Film and TV

James Gandolfini's film debut, with his voice dubbed by... me?

Yesterday, I learned something so jaw-droppingly odd that I'm still trying to wrap my head around it. Turns out there's only one degree of separation between me and James Gandolfini, of The Sopranos fame.

How? Because I dubbed his voice in the scene on view here -- an excerpt from his heretofore unknown film debut, a late '80s cult flick called Shock! Shock! Shock!

Here's the very strange story.

Shock! Shock! Shock! was made by Arn McConnell and Todd Rutt, good friends of mine from my hometown of Grand Junction who relocated to New York City. They shot the film, released by Rhino Home Video in 1988, on 8 millimeter and added the sound later -- and as a lark, they asked me to record the voice of an orderly who gets knocked out by the star of the show, Brad Schwartz. (Brad, who became a pal of mine, too, was credited as Brad Isaac.)

Cut to yesterday, when McConnell put the following note on his Facebook page:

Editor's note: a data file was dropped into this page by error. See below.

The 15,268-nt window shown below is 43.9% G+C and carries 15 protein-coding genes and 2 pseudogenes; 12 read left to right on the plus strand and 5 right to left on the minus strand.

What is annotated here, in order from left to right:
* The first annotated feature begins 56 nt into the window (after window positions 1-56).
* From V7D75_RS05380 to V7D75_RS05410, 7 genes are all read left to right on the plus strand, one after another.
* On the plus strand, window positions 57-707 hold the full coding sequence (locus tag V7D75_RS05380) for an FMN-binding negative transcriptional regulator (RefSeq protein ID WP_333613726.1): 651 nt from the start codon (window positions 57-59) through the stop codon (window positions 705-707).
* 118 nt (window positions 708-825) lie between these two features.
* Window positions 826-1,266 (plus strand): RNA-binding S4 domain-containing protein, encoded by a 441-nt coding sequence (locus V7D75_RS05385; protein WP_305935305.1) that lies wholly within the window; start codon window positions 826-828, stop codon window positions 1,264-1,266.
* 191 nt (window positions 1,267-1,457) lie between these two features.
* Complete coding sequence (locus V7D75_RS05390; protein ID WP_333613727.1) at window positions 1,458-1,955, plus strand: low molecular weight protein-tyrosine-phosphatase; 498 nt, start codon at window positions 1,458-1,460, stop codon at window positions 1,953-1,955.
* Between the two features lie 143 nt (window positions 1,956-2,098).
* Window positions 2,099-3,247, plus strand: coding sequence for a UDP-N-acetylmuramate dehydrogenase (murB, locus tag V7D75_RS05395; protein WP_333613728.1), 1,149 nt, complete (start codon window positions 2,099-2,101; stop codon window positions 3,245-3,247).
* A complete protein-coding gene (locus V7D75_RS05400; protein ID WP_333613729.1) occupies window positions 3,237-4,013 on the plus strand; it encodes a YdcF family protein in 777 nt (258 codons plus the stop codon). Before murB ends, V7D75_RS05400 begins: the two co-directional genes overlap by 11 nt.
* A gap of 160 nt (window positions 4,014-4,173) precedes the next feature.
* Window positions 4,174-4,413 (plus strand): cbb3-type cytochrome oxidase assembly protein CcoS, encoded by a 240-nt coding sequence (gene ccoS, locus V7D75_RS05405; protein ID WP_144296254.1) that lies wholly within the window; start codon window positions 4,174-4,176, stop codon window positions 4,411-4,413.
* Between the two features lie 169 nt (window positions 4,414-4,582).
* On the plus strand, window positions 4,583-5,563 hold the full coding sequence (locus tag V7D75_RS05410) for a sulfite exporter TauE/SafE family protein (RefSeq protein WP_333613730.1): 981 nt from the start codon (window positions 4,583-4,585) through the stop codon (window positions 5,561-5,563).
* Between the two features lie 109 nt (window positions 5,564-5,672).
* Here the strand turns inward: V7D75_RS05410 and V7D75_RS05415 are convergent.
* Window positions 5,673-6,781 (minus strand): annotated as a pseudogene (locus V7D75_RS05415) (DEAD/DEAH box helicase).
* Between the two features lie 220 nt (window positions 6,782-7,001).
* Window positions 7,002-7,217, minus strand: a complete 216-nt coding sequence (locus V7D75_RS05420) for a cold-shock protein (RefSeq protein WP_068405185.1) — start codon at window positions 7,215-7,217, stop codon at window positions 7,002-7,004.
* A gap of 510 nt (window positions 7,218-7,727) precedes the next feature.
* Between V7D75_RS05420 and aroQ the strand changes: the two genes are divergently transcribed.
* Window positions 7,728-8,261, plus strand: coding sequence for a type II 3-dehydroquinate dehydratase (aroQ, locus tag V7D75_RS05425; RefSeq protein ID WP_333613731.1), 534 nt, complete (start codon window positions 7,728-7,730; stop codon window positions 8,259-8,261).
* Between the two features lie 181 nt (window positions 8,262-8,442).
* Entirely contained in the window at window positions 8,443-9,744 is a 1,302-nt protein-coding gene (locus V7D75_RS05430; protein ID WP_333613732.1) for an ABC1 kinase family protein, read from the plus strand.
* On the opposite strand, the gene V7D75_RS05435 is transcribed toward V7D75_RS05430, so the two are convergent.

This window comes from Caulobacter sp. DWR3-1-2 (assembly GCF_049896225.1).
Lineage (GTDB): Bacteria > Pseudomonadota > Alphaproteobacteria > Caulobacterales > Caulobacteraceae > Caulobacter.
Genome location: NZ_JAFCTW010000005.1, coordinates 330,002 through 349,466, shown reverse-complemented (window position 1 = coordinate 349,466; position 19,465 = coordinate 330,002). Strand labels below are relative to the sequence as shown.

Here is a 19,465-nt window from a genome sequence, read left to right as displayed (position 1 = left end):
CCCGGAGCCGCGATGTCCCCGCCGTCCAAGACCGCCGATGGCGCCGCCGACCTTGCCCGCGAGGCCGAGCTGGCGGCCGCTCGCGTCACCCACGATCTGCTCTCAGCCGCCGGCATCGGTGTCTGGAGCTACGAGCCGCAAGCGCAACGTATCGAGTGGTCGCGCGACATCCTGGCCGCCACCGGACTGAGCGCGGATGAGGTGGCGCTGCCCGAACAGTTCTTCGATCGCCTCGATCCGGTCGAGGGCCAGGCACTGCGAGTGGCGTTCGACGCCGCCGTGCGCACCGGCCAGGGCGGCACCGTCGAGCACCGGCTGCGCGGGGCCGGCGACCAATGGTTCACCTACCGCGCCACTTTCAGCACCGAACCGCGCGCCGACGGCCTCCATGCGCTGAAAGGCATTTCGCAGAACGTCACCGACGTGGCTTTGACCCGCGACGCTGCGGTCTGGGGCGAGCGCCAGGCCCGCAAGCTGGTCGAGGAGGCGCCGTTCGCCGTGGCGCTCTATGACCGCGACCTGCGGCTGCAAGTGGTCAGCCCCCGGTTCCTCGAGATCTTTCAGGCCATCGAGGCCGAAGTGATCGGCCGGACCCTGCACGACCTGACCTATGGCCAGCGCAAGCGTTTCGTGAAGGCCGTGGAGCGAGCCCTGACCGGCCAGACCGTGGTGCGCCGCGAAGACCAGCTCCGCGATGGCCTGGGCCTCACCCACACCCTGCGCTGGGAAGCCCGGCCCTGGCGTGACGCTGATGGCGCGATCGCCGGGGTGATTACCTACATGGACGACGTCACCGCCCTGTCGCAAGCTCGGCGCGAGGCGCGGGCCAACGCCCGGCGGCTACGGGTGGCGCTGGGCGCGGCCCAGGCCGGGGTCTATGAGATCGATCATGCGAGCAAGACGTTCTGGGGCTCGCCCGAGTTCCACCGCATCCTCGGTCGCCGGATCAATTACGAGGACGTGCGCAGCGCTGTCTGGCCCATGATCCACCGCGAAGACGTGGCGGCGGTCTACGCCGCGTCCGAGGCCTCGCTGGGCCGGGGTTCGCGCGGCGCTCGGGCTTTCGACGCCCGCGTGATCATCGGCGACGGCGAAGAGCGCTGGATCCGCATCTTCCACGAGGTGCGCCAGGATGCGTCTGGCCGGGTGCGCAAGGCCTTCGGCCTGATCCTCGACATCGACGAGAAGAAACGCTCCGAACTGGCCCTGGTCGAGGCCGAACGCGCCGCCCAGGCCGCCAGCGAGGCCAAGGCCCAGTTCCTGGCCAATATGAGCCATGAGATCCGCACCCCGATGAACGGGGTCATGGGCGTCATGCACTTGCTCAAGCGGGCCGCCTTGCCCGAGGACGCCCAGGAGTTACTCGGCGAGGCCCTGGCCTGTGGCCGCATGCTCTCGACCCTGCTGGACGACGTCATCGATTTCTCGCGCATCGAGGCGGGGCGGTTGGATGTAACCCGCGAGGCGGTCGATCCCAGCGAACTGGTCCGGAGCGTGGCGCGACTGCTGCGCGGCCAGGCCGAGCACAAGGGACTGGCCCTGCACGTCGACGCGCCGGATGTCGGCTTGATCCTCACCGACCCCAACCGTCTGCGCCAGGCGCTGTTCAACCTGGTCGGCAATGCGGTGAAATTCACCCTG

I watched [Shock! Shock! Shock!] for the first time in 12 years last night at the request of a friend who hadn't seen it. Saw "Jim Gandolfini" in the credits as the orderly and recalled that actor was a friend of our lead actor. Looked at the scene again and thought, "Could be." Contacted Todd Rutt today, who contacted Brad Isaac, our lead actor, who said yes, he and the future Tony Soprano had met in a theatre class, had been good friends for a number of years and acted like it was no big deal.

Maybe not to Brad, who's been active in the St. Louis theater community for years. But I can't help being amazed and amused, particularly in light of my astonishingly stiff line readings (even the "oof!" sounds phony) in the sequence above.

Obviously, my ineptitude did nothing to hamper Gandolfini's subsequent career. Even so, I still feel a responsibility to say, "I'm sorry." And "thank you."

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Michael Roberts has written for Westword since October 1990, serving stints as music editor and media columnist. He currently covers everything from breaking news and politics to sports and stories that defy categorization.
Contact: Michael Roberts